The Celery Fields, a 300-acre Sarasota County stormwater collection zone that has morphed into one of the county’s most beloved parks, is becoming so popular that residents are clamoring for even more amenities.
The man-made stormwater site has become home to more than 200 diverse bird species, allowing the county to turn it into a recreational facility.
"Over the years, the county has created a 100-acre wetlands restoration area on the site, planted more than 20,000 aquatic plants, added a gazebo, walking/biking trails and boardwalks for visitors, so they can get closer to the bird habitats. County workers also have added tons of dirt to the site, to create what some residents to refer to as “Sarasota Mountain.” Walkers and bikers trek to the top of the hill, so they have a high vantage point from which to observe the birds and other wildlife.
The park has become so popular that the county has future plans for additional walking and biking trails, fishing, kayaking and wildlife-viewing centers.
The site became part of the Sarasota Fruitville Drainage District in 1921. A 2,000-acre experimental farm for growing celery was constructed in the marshes, complete with canal dredging. Celery was grown on the site until 1995, when the county purchased the property to make way for its stormwater project.
Enclaves resident Tom Rigby, who lives a half-mile from The Celery Fields, sent an email to the Sarasota County Commission Feb. 8, praising the park and asking for more features to accommodate the park’s popularity.
“As more people discover how wonderful the park is, parking has become a problem,” Rigby wrote. “Vehicles are parking off the road or wherever they can find space.”
The park has only a 15-space lot off Palmer Boulevard to accommodate motorists. However, visitors are allowed to park their cars along the rights of way near The Celery Fields, which sits just east of Interstate 75, between Fruitville Road and Palmer Boulevard.
Rigby suggested in his email that the county could create more vehicle spaces by opening up a fence on the east side of the parking lot. He also suggested the county add a crosswalk on Palmer Boulevard, to provide safer pedestrian access from Sarasota Mountain to The Celery Fields boardwalks.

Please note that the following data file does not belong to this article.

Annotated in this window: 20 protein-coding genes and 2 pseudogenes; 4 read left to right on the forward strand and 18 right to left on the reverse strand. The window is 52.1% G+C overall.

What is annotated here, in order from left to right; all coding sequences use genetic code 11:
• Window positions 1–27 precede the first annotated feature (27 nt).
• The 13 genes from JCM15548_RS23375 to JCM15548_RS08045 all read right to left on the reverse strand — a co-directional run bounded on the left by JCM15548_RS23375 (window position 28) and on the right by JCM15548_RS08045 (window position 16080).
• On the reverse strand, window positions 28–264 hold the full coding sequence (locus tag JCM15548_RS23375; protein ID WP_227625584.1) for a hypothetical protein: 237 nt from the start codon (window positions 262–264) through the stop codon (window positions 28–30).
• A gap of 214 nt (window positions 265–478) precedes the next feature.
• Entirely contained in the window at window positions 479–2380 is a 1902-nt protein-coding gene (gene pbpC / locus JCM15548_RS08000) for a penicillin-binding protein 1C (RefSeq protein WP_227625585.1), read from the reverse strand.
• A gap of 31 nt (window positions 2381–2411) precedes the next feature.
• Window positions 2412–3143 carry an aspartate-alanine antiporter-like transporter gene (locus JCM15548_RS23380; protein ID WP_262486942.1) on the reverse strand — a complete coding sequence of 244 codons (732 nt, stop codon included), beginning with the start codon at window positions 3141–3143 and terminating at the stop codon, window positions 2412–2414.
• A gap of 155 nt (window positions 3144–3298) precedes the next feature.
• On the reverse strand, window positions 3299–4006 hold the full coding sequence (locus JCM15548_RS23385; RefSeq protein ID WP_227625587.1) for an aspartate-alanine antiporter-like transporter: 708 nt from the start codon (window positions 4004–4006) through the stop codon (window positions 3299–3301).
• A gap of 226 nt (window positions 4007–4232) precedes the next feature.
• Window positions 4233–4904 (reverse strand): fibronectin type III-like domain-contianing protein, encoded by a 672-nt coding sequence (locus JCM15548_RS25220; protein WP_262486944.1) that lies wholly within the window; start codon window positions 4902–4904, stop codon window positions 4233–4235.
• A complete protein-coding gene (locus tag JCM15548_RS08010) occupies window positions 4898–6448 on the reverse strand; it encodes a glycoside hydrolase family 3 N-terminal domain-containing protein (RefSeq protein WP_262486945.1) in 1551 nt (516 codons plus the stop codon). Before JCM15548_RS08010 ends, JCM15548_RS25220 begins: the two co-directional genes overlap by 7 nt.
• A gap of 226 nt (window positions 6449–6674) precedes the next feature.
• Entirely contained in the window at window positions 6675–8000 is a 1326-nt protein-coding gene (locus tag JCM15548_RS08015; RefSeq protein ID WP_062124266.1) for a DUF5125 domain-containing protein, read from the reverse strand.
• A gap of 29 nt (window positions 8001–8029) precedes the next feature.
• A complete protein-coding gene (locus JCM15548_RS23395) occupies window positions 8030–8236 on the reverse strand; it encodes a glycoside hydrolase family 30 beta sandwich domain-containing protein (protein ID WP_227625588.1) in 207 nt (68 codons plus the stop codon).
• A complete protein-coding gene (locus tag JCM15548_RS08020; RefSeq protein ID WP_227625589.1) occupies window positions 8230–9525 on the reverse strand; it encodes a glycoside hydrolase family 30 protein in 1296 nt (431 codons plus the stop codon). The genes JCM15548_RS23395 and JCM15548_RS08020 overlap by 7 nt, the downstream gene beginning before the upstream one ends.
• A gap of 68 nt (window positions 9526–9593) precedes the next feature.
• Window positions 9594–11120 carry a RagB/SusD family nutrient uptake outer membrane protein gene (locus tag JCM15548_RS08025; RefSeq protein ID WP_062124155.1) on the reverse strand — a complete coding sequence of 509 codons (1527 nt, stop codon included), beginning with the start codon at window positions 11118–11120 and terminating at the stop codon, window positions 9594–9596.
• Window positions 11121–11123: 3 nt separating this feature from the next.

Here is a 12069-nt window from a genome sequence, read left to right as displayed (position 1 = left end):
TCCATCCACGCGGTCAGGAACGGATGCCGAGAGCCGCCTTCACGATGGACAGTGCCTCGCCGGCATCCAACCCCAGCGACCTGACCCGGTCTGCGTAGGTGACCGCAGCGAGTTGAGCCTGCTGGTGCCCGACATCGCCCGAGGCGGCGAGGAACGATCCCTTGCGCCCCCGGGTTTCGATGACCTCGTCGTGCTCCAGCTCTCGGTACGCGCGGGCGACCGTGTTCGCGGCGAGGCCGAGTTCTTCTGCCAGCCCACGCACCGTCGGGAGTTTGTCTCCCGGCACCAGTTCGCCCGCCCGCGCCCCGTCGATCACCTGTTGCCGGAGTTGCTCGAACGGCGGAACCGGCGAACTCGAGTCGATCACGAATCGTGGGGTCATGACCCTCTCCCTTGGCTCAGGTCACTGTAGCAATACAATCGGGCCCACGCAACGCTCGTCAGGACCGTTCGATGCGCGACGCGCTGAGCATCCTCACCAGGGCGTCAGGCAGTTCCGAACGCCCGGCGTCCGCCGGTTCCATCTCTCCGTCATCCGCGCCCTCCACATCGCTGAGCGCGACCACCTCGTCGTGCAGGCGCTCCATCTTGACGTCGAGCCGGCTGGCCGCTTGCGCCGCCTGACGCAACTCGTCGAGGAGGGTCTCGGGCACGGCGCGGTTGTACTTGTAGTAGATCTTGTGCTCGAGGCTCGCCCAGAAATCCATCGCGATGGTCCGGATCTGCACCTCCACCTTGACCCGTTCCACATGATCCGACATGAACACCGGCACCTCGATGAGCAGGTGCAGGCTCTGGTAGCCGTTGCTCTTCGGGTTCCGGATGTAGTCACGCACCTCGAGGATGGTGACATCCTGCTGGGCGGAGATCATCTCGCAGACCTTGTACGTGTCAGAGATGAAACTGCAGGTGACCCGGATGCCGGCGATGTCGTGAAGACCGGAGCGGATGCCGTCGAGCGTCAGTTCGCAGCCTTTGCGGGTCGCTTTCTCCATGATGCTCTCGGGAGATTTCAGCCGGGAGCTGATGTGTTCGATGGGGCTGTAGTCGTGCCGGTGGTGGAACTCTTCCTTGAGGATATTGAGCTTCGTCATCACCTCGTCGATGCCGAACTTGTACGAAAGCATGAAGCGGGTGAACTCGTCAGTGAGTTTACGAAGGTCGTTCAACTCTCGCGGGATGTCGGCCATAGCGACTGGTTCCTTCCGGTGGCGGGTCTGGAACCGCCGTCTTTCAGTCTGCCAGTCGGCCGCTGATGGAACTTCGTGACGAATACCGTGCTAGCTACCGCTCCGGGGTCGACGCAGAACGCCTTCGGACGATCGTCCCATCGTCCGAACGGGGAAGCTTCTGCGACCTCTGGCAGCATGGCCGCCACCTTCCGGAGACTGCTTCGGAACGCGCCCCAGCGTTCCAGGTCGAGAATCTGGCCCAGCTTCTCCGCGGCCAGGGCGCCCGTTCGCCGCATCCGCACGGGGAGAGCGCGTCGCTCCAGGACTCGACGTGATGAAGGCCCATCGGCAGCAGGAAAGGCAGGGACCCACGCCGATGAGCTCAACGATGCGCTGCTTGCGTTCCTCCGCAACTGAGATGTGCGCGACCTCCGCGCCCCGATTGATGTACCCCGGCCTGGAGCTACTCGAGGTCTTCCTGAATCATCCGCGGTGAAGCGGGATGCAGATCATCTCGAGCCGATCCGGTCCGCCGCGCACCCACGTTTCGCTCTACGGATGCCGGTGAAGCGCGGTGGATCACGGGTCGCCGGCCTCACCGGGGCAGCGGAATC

George Tatge, a manager of the Sarasota County Parks and Recreations Department, said county staff was open to all suggestions, adding that the facility is looking more like a regular park.
“People have to remember this is a regional stormwater facility that has also morphed into a world-class birding location and a very popular park over the past year,” Tatge said.
“The Celery Fields always has been and will continue to be a birding habitat,” Tatge said. “All the water, grasses and natural resources make it a popular place for birds and birdwatchers alike.”
Rigby’s suggestions are good ones to consider, Tatge said.
“A walkway is a good point to bridge the two parcels,” he added. “There’s also parking issues that must be worked out.”
Nonetheless, residents are happy with the continuing transformation of The Celery Fields.
“My compliments on the great job the county has done with this project,” Rigby wrote.
Audubon cites value of Celery Fields
The Sarasota Audubon Society points to The Celery Fields as one big reason it needs donations: The organization has been working to help protect the birds that call the county park home."
In a Feb. 9 letter to members, Sarasota Audubon Society President Jeanne Dubi states: “Because of your commitment to Sarasota Audubon, special places like The Celery Fields remain home or feeding grounds for hundreds of bird species, home in the hearts and minds of our nature-loving citizens and home away from home for visitors who want to experience natural Sarasota.”
For more information, contact the Audubon Society at 364-9212.
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